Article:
By now menstruation has begun in girls and boys’ and girls’ bodies will drastically change and hair will begin to grow around their genitals. Bw honest with your children about sexual arousal, encouraging them to talk about what they are experiencing in their minds and bodies, as well as other beliefs and attitudes they are experiencing.

If you have openly talked about sex and their bodies up until this point, this won’t be as hard, but it is vital that you and them can communicate and they can feel safe talking to you about these changes. You may also want to read books with them about puberty and sex education and talk through with them the difference with the world’s view of sexuality and God’s design and purposes.

Finally, do not stop building on God’s beautiful intentions of His created order for men and women, how they are to respect their own body and other’s bodies, and that their gender is important to the Lord and He designed them specifically with gifts as a boy/man or a girl/woman.

6) Ages fifteen to nineteen: This is where all that you have taught them will come to surface in the way they live, as you continue to reinforce: God is gracious, good and great; and He created sex to be good, and only received as a git in marriage.

Your response to their moral failures will be crucial; do not add shame or condemnation to their sexual faults, but consequences need to be in tact. The dilemma we face in our culture is that while our children are now physically capable of sex at younger ages (because the ages of puberty has dropped over the years; up to 4-5 years; 17-12 years of age), they are definitely not emotionally mature to handle the responsibility of sex.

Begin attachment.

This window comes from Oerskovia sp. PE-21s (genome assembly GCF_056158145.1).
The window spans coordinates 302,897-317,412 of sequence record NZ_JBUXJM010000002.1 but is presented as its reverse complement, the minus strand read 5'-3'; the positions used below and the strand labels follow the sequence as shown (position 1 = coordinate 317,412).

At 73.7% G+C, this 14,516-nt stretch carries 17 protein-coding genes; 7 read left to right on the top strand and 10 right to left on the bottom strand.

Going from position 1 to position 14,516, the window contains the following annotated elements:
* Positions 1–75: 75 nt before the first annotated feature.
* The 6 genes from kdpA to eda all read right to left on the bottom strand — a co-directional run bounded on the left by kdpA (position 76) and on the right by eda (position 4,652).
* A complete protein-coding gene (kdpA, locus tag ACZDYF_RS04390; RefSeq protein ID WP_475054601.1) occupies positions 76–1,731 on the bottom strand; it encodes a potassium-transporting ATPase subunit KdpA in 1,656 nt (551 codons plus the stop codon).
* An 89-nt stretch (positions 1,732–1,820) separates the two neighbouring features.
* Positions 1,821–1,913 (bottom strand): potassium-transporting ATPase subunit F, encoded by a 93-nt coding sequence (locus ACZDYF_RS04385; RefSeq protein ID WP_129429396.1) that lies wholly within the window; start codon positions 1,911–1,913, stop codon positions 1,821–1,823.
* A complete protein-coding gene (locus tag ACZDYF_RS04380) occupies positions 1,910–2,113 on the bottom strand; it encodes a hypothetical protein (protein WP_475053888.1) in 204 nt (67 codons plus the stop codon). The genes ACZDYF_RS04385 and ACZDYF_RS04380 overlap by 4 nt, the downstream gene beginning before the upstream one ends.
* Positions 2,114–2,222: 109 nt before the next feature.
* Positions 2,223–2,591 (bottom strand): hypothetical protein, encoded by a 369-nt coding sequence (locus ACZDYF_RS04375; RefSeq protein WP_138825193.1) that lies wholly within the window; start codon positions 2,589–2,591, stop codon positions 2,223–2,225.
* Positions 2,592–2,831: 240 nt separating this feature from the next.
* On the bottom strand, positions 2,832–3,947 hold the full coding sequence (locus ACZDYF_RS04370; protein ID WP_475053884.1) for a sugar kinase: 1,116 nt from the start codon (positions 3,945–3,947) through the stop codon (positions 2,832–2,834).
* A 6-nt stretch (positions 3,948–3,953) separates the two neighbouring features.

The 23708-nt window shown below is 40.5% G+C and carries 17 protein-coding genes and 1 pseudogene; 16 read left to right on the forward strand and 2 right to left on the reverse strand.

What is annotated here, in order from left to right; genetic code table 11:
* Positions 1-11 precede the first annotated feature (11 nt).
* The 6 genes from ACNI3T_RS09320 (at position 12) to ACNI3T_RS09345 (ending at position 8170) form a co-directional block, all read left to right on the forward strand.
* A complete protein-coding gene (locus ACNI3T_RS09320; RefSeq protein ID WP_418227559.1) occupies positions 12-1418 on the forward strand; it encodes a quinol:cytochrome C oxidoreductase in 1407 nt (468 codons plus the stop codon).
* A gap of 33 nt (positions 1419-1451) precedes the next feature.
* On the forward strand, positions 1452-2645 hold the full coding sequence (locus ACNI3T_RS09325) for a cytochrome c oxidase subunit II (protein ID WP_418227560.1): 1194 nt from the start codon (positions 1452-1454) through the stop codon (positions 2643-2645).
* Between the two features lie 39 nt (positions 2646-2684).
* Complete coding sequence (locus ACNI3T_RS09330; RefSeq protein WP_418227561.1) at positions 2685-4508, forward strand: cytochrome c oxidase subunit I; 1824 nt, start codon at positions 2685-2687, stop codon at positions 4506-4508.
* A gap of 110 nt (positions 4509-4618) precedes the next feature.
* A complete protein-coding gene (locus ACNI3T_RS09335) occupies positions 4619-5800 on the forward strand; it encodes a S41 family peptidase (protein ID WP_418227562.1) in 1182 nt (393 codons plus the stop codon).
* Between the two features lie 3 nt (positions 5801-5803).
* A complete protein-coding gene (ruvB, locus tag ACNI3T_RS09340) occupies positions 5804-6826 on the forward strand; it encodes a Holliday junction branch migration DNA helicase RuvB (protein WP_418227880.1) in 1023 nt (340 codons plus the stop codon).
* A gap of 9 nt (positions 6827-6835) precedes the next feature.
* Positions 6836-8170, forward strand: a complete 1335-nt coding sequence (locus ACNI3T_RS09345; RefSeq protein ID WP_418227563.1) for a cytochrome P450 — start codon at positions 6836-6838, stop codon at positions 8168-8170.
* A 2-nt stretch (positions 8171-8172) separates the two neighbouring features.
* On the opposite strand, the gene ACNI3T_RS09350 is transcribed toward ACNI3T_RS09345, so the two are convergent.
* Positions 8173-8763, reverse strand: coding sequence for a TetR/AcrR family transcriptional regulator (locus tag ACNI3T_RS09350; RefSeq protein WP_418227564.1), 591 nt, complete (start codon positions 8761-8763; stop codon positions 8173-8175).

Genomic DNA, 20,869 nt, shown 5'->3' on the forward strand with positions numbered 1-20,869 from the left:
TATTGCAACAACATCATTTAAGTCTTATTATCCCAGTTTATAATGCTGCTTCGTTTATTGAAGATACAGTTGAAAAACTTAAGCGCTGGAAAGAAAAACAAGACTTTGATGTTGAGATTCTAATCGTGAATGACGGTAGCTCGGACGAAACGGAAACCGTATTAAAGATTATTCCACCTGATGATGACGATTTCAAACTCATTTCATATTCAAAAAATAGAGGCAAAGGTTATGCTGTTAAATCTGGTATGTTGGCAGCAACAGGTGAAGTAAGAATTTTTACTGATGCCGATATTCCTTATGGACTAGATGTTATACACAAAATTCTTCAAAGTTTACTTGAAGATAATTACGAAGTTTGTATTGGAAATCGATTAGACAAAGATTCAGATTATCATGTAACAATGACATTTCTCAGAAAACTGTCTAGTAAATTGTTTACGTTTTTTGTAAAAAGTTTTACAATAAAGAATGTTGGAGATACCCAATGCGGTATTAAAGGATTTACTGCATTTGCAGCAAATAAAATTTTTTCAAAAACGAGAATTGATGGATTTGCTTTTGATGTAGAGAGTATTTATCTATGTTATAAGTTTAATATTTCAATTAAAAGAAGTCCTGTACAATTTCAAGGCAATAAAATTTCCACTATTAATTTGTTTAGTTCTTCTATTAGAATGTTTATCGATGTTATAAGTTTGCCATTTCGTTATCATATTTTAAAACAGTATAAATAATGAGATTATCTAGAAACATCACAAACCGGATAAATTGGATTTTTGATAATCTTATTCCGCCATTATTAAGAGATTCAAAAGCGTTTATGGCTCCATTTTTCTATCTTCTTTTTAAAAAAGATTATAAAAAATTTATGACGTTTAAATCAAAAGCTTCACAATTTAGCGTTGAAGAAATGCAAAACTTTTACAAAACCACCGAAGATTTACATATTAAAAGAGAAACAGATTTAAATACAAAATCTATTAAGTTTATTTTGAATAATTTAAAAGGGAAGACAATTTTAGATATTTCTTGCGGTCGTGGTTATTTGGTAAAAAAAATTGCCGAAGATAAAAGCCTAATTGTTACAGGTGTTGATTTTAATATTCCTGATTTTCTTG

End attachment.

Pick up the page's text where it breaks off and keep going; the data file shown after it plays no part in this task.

This is why you need to continue to talk and tech your children about God’s good plan and that they were created to save themselves for the one He calls them to marry. The only approach that will physically, emotionally, and spiritually protect our children is abstinence, not from shame and guilt, but from a heart that believes God at His word. You cannot guilt or fear your kids into abstinence.

Dating: The time between first dates and sexual intercourse has dramatically declined for those who have sex before marriage. The average time between someone’s first date with someone and their first time having sex is 3 years.

So if your kids begin dating and kissing and acting married at age 16, unless they get married at age 19, the statistics show that they will most likely become sexually active before marriage.

Parents: Be involved in your children’s lives. Don’t miss out on their development and expect church and school to teach them. You are responsible for them being walls for God’s glory and their good. Redeem the word “virgin” in your house. Be willing to learn the information and model the attitudes your kids need to learn.

Heal from your junk and don’t project your own views and pain onto them and their experiences. Let Jesus meet you and heal you at those places so your kids can be given better opportunities than you!